REMEMBERING CLINT MABIE ~ and reflections on risk vs reward. by Mike Toughill

Clint Mabie, kneeling in red drytop

Family and friends mourn the loss of kayaker Clint Mabie of Hurley, WI. It is believed Clint died of head trauma, on his home stretch of Class V whitewater, the Black River on Saturday April 16th. He was 49 years young, a fixture in the upper Midwest paddling community, well known and loved by his peers, and an expert kayaker. 
I learned of Clint’s passing while paddling Big Falls of the Jump River on Sunday afternoon with fellow DBP Admin Sam Schank. The circumstances are remarkable, and speak volumes to the small group of people who live in the Northwoods who are drawn to rivers. We met many friendly locals who were fishing and enjoying the park at the Falls, and even some kayakers. We met an older gentleman fishing with his grandson as we were packing up our boats at the day’s end, firing up venison dogs on Sam’s grill. He asked, “Do you know Clint Mabie? He died yesterday.” He was Clint’s uncle, and he told us what he knew of the situation. 

Clint and Nathan Borth on river cleanup

Sam and I were shocked. We had been talking about the Black in ominous terms throughout the day while we paddled and walked the five minutes from takeout to put-in. Everything up that way is rowdy right now, and that river is rowdiest. It is Aaron Erdrich’ favorite run, his home stretch, and it’s very challenging, and a killer. With the group of dirtbags gathering at Kosir’s Rapid Rafts for Pesh Fest next weekend, we were discussing options, and that usually includes the Black.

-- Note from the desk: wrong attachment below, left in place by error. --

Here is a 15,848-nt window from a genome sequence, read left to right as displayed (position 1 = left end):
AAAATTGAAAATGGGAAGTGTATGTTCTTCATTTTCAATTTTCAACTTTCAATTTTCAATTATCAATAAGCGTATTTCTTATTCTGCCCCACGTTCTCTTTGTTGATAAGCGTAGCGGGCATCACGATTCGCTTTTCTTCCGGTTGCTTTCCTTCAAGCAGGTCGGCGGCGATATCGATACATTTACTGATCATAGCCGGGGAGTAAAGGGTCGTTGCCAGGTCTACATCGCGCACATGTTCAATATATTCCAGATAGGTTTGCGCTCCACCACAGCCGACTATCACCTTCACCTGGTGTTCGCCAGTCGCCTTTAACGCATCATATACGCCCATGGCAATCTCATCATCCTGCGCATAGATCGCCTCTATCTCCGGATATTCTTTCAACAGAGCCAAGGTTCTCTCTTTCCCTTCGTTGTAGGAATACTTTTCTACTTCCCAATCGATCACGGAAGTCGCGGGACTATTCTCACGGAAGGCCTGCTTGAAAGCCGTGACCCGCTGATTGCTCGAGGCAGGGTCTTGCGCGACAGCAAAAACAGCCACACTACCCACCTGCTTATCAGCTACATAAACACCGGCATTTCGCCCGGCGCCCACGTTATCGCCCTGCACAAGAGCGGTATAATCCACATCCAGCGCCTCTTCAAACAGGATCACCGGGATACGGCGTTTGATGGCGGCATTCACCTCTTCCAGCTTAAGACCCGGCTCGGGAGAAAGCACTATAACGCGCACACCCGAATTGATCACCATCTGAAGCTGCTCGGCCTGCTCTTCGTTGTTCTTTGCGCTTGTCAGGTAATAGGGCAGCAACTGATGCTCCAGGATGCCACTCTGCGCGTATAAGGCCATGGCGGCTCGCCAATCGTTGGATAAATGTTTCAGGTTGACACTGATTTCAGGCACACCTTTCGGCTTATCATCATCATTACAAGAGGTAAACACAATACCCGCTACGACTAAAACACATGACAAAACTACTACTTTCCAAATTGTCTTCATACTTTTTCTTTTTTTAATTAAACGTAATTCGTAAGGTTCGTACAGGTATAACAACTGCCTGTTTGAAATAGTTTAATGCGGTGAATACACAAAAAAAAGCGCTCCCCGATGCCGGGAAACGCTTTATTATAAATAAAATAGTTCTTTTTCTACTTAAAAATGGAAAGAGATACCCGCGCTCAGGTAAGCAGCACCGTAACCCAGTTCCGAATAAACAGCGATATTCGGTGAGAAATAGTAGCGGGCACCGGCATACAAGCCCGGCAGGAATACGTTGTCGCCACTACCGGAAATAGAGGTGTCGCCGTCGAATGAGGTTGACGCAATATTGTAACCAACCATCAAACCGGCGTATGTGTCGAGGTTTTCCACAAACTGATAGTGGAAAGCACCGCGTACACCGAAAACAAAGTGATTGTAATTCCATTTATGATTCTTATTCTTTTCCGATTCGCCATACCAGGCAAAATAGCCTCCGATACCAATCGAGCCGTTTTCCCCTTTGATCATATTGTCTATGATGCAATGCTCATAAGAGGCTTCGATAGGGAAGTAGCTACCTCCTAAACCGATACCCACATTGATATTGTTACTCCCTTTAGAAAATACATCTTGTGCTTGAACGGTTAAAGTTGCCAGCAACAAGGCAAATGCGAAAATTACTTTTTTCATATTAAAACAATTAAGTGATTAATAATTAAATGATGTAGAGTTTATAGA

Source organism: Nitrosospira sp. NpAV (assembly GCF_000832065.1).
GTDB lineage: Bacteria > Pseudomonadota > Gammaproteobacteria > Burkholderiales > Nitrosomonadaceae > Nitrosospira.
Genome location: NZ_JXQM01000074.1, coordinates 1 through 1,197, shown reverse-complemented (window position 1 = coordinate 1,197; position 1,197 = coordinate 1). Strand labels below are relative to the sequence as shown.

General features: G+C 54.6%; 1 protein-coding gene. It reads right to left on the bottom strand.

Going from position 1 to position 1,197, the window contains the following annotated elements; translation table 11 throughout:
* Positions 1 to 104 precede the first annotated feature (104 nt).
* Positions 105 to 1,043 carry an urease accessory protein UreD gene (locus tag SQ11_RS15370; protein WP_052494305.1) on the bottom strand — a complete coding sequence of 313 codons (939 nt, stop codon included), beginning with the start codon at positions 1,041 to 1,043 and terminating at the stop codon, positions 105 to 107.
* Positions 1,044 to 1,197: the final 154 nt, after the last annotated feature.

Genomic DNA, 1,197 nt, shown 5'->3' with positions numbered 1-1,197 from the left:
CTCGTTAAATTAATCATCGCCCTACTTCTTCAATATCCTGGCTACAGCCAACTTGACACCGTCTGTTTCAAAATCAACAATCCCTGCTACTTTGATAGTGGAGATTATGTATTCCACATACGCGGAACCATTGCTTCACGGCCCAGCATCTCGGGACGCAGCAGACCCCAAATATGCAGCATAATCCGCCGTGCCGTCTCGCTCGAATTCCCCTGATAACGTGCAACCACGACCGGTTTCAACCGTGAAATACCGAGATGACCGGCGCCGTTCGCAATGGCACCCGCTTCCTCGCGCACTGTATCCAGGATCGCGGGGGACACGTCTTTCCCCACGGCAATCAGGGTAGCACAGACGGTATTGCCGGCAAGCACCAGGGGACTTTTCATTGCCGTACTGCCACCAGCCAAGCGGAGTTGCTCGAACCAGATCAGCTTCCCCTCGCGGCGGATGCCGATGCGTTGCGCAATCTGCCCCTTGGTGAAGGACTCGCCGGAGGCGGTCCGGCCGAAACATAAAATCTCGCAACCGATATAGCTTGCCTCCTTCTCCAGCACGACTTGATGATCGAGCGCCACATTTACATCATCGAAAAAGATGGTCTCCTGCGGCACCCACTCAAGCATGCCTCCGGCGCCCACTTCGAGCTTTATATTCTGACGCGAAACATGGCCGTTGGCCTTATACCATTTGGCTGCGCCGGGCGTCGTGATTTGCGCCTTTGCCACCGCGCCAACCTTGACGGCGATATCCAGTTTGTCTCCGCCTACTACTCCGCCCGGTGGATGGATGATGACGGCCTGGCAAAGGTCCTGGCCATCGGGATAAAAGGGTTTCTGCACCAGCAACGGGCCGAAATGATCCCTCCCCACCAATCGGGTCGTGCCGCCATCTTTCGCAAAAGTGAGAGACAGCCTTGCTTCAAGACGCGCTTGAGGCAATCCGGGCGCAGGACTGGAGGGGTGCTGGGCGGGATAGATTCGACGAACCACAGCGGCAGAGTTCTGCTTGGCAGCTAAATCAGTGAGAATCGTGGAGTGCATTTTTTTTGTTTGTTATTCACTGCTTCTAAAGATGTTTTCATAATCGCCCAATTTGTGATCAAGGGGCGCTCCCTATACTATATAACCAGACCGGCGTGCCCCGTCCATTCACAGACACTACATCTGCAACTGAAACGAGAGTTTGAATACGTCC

We also heard three different accounts of recent drownings right here at Big Falls, the rapids we were running, including a tuber who had ignored warnings from one of the guys we spoke to! The locals got a big kick watching us run laps, but as we were told the drownings we couldn’t help but wonder if they were waiting for us to swim. 
Sam and I discussed risk and reward that day. We talked about why we boat and what we are looking to accomplish. Sam felt that the Black was a bit more risk than he had felt comfortable taking on the last time he had run it, with Aaron. I said that I was scared of it, although I look forward to going. We both agreed that for us, fun means more than rush and we like Class 3 and 4 boating, like we were doing on the Jump. In fact, the Rada Race had been scheduled to go off the day before, and we wondered if it had been too high on the Presque Isle to happen. 
Then we were met with the sad news of Clint. For a moment we considered if it had happened at the Rada Race, then we found out it was the Black, a more menacing fact in light of the conversation throughout the day. His uncle remarked that he absolutely loved paddling, and was a terrific all around athlete, who was known for his pole climbing abilities at his utility job. He once bashed his mouth rolling, the gentleman told us, but even that didn’t slow him down. “He was doing what he loved.”